My morning began with a freakout.
Well, no, that’s not entirely true. My morning actually began with a wonderfully incandescent moment where I turned on the radio and heard the sweet, gentle sounds of of Ralph Vaughn Williams’ exquisite “Serenade to Strings.” It was when the piece was finished that I found myself falling into panic mode.
The problem: I’ve spent the last three weeks telling myself to email my dissertation advisor to tell her all the things I’ve learned in the course of my research over the last three months. The longer I wait, the more panicked I get. But every time I sit down to write the darn email, I freeze up. Why? Because everything I write sounds less than perfect.
It’s the curse of the overachiever, this need to be hyper-critical and always in control. Judging from the comments on my last couple of posts, many of you can relate. It’s perhaps the ultimate irony that all of our attempts to be perfect leave us frustrated and dissatisfied, ready to throw in the towel and just be done with life.
Little by little, moment by moment, I am trying to undo these nasty habits.
What would happen if I trusted in my talents and abilities? If I was confident that my advisor won’t judge me if I send along a few underdeveloped ideas? If I trusted that brainstorming + a little work will yield the theoretical framework that my project currently lacks?
I’d work faster, I’d be more creative, and I’d be so. much. happier.
In fact, our imperfect humanness is what makes us great artists because the interesting people are those whose character are coloured with most, or all, of the hues of the human condition. They are, as a result of their layers of virtue and vice, capable of wide thinking, and profound creativity. So, embrace your imperfection.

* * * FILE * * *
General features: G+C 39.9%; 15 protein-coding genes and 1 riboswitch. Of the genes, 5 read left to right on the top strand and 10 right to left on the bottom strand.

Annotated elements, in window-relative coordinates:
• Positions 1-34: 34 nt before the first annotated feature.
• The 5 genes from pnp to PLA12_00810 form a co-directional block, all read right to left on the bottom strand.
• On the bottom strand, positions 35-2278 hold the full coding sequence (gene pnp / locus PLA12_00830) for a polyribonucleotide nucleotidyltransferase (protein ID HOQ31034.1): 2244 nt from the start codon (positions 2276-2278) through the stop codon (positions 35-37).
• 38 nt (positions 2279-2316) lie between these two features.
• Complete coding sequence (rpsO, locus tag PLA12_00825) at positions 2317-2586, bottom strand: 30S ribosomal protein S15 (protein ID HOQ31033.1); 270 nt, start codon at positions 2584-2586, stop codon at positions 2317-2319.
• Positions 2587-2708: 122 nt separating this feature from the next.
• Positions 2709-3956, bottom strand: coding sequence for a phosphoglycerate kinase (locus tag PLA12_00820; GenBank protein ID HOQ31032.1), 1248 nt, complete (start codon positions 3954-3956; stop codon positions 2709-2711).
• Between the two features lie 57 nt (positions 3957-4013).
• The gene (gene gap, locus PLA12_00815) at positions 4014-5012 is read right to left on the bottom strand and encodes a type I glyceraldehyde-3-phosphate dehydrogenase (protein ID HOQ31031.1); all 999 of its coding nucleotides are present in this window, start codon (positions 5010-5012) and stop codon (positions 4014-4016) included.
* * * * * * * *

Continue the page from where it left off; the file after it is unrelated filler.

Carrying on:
“Embrace your imperfection.” That’s an awesome sort of battle cry, isn’t it?
Here’s what I’ve accomplished in this first week Round 1:
I finished preliminary research at 2 out of 6 sites, continued to work through my notes, finally emailed my committee, and read 80 pages of Coburn & Smith’s Spirited Lives: How Nuns Shaped Catholic Culture and American Life, 1836-1920, which looks to be really useful for my work. For next week:
- Type up notes from my last round of data collection.
- Schedule meetings at 2 more convent archives.
- Finish Spirited Lives and start Across God’s Frontiers: Catholic Sisters in the American West, 1850-1920.
I sort of ditched last week’s plan and revisited my August CampNaNoWriMo novel, STRANGE BEDFELLOWS. It is in surprisingly good shape, possibly because it has more of a plot than any of my other WIPs (plots are useful things, did you all know that?), but I don’t necessarily know that I want to make that my major project for the year. However, I did write a couple of poems: “muse” and “drought“. For next week:
- More poetry.
- Reread TELL ME NO LIES (for real this time) and make the Ultimate Editing Battle Plan.
I made my rounds to the allotted number of blogs this past week, answered all my comments, and spent a little time on Twitter. I didn’t write my 2 non-ROW80 posts, which tells me that I really need to write them over the weekend. For next week:
- 2 non-ROW80 posts
- Continue visiting blogs/leaving comments/responding to comments
Confession time: I have been avoiding books for the last few weeks because I know without a doubt that once I start, I will never be able to stop reading. I will become a tired, haggard, zombie-like shell of a person because I will stay up all night devouring books, and I won’t get anything else done.
But! I marshaled a little self-control and took the plunge into the world of books. I read THE RUTH VALLEY MISSING by the wonderful Amber West (seriously amazing book; review forthcoming), along with the latest novella in Lindsay Buroker’s EMPEROR’S EDGE series, BENEATH THE SURFACE (also fantastic). For next week:
- More reading.
- More journaling.
How has the first week of Round 1 treated everyone else? Have you hit the ground running, or are you slowly building up momentum?
Be sure to swing by and visit this week’s ROWers to offer them lots of encouragement and word love!